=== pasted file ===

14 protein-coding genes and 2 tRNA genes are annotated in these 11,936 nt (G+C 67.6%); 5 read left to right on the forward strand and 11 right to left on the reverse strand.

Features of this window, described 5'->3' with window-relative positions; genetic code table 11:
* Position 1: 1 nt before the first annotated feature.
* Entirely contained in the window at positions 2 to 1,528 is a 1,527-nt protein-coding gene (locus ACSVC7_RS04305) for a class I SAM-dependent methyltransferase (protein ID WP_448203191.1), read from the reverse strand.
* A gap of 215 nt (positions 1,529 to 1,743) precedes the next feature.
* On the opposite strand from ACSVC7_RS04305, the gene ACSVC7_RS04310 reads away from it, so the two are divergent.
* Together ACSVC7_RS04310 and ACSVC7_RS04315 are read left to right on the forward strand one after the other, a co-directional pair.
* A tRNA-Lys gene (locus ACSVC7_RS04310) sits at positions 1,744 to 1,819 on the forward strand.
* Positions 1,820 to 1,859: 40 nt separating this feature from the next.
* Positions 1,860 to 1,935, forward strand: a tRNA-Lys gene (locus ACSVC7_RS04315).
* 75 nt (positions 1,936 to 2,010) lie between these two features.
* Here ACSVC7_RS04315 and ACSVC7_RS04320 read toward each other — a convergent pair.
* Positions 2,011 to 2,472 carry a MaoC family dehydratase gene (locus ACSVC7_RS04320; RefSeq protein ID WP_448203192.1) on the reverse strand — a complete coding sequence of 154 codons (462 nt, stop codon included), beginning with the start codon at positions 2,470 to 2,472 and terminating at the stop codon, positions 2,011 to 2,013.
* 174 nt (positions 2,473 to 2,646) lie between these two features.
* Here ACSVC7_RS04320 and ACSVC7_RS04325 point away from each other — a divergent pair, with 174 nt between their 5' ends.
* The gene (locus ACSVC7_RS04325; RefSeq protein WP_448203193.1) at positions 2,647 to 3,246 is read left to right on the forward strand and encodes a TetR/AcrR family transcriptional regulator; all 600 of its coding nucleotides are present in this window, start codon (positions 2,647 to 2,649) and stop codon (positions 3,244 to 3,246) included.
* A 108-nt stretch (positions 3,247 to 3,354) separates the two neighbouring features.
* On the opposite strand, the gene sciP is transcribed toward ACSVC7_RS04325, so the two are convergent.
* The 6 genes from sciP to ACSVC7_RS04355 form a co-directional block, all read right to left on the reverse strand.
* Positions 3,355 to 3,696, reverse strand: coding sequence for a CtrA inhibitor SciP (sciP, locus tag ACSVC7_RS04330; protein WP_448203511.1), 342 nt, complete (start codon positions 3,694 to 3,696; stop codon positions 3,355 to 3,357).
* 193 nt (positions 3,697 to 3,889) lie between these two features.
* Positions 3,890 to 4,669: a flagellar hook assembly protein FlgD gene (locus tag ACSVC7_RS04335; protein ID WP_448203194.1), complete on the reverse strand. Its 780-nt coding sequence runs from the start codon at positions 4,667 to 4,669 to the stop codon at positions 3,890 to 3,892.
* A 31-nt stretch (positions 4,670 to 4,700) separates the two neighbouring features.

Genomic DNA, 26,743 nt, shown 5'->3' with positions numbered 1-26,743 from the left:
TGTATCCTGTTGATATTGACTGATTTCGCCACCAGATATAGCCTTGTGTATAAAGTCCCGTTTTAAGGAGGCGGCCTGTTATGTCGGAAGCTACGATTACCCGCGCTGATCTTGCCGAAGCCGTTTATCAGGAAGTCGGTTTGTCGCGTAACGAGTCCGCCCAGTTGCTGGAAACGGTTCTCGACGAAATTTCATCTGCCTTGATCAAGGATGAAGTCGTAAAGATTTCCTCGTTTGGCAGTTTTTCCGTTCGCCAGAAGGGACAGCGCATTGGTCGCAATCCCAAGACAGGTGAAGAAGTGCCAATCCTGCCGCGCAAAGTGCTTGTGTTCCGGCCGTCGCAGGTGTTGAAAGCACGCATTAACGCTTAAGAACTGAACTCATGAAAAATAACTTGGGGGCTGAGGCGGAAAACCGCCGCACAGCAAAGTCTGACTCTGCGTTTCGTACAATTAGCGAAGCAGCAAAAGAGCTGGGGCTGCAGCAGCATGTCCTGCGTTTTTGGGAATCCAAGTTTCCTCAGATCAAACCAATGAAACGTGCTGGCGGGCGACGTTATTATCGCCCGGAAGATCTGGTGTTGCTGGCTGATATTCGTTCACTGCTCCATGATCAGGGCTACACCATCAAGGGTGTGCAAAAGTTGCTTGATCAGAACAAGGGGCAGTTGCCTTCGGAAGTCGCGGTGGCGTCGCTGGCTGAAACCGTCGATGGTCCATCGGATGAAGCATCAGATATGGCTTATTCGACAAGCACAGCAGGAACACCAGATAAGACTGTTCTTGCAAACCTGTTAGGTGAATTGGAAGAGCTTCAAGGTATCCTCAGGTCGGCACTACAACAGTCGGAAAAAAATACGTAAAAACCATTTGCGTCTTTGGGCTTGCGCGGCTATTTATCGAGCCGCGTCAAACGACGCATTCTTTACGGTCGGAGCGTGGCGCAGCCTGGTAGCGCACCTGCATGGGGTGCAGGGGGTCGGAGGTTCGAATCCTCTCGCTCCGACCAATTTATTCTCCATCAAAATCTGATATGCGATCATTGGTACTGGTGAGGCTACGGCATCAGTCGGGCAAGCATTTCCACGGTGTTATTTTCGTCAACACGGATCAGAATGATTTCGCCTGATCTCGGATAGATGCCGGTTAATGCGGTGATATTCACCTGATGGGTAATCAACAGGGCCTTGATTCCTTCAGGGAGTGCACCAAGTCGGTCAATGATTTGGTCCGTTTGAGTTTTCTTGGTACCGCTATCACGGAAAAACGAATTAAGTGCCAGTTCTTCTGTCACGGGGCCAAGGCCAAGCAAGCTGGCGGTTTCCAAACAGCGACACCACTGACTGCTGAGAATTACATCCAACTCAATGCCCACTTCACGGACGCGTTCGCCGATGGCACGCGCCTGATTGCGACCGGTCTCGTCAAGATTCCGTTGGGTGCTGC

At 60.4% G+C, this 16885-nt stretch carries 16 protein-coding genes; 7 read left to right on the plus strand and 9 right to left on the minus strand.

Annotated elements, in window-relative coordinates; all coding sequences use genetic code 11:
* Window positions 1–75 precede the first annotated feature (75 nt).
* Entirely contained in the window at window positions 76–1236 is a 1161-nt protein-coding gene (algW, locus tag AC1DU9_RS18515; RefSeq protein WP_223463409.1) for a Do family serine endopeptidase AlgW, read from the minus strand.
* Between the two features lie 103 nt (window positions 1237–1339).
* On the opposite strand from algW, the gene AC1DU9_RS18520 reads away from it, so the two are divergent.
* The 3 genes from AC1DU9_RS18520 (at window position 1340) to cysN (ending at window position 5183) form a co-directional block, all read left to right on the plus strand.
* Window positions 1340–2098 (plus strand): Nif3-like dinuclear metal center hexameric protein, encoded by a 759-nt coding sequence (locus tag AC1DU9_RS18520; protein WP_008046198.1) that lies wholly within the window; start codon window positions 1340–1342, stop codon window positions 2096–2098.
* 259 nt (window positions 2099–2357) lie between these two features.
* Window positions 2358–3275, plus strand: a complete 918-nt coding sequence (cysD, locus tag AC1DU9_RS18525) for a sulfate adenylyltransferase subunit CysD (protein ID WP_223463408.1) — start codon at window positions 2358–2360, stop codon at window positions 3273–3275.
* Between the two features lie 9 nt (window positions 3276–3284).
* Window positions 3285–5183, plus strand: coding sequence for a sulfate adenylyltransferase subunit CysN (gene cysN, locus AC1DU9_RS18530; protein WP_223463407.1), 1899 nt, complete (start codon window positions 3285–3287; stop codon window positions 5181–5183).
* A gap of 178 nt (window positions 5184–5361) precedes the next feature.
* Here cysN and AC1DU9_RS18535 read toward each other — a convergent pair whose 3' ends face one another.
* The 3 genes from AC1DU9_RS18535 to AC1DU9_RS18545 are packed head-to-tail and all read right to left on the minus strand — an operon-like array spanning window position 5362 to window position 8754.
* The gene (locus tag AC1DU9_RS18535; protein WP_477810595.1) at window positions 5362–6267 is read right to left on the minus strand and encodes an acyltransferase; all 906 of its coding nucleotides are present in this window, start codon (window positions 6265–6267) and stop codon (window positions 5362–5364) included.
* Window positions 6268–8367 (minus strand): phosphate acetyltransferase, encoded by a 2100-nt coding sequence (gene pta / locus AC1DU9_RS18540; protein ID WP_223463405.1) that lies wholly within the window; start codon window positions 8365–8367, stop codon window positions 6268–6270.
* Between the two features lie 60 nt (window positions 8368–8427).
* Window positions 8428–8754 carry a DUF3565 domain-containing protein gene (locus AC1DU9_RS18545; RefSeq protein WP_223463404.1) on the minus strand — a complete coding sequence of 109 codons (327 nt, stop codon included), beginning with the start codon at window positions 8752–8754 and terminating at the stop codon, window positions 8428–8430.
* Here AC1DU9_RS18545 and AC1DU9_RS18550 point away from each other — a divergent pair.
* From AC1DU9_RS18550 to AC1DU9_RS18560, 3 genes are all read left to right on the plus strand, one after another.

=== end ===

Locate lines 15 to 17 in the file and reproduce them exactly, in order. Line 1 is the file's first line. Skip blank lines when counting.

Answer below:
* Here ACSVC7_RS04320 and ACSVC7_RS04325 point away from each other — a divergent pair, with 174 nt between their 5' ends.
* The gene (locus ACSVC7_RS04325; RefSeq protein WP_448203193.1) at positions 2,647 to 3,246 is read left to right on the forward strand and encodes a TetR/AcrR family transcriptional regulator; all 600 of its coding nucleotides are present in this window, start codon (positions 2,647 to 2,649) and stop codon (positions 3,244 to 3,246) included.
* A 108-nt stretch (positions 3,247 to 3,354) separates the two neighbouring features.